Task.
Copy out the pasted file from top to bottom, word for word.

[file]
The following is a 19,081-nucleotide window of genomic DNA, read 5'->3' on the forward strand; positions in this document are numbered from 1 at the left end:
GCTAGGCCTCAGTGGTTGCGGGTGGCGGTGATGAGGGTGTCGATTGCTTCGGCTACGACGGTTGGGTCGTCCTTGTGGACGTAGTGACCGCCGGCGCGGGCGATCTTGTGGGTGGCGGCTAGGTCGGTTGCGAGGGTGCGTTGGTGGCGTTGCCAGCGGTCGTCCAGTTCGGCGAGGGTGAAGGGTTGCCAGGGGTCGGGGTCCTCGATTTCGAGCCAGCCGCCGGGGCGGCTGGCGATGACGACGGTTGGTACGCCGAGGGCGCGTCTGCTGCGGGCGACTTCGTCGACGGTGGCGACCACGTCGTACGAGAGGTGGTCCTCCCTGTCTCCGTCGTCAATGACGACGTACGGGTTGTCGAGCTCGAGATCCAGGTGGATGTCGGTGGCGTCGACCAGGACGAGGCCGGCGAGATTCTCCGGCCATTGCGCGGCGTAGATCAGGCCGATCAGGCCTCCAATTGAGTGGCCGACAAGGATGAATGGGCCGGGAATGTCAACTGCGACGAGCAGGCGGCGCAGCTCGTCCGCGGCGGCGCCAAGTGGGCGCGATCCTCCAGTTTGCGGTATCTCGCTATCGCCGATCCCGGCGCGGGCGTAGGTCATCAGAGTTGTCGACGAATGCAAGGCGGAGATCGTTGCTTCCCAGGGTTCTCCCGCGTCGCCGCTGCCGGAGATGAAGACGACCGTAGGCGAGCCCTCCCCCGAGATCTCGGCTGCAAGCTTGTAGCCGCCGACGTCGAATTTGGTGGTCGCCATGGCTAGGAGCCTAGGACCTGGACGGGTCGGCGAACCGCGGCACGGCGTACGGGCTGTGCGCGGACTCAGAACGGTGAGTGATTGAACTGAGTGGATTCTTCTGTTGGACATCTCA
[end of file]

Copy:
The following is a 19,081-nucleotide window of genomic DNA, read 5'->3' on the forward strand; positions in this document are numbered from 1 at the left end:
GCTAGGCCTCAGTGGTTGCGGGTGGCGGTGATGAGGGTGTCGATTGCTTCGGCTACGACGGTTGGGTCGTCCTTGTGGACGTAGTGACCGCCGGCGCGGGCGATCTTGTGGGTGGCGGCTAGGTCGGTTGCGAGGGTGCGTTGGTGGCGTTGCCAGCGGTCGTCCAGTTCGGCGAGGGTGAAGGGTTGCCAGGGGTCGGGGTCCTCGATTTCGAGCCAGCCGCCGGGGCGGCTGGCGATGACGACGGTTGGTACGCCGAGGGCGCGTCTGCTGCGGGCGACTTCGTCGACGGTGGCGACCACGTCGTACGAGAGGTGGTCCTCCCTGTCTCCGTCGTCAATGACGACGTACGGGTTGTCGAGCTCGAGATCCAGGTGGATGTCGGTGGCGTCGACCAGGACGAGGCCGGCGAGATTCTCCGGCCATTGCGCGGCGTAGATCAGGCCGATCAGGCCTCCAATTGAGTGGCCGACAAGGATGAATGGGCCGGGAATGTCAACTGCGACGAGCAGGCGGCGCAGCTCGTCCGCGGCGGCGCCAAGTGGGCGCGATCCTCCAGTTTGCGGTATCTCGCTATCGCCGATCCCGGCGCGGGCGTAGGTCATCAGAGTTGTCGACGAATGCAAGGCGGAGATCGTTGCTTCCCAGGGTTCTCCCGCGTCGCCGCTGCCGGAGATGAAGACGACCGTAGGCGAGCCCTCCCCCGAGATCTCGGCTGCAAGCTTGTAGCCGCCGACGTCGAATTTGGTGGTCGCCATGGCTAGGAGCCTAGGACCTGGACGGGTCGGCGAACCGCGGCACGGCGTACGGGCTGTGCGCGGACTCAGAACGGTGAGTGATTGAACTGAGTGGATTCTTCTGTTGGACATCTCA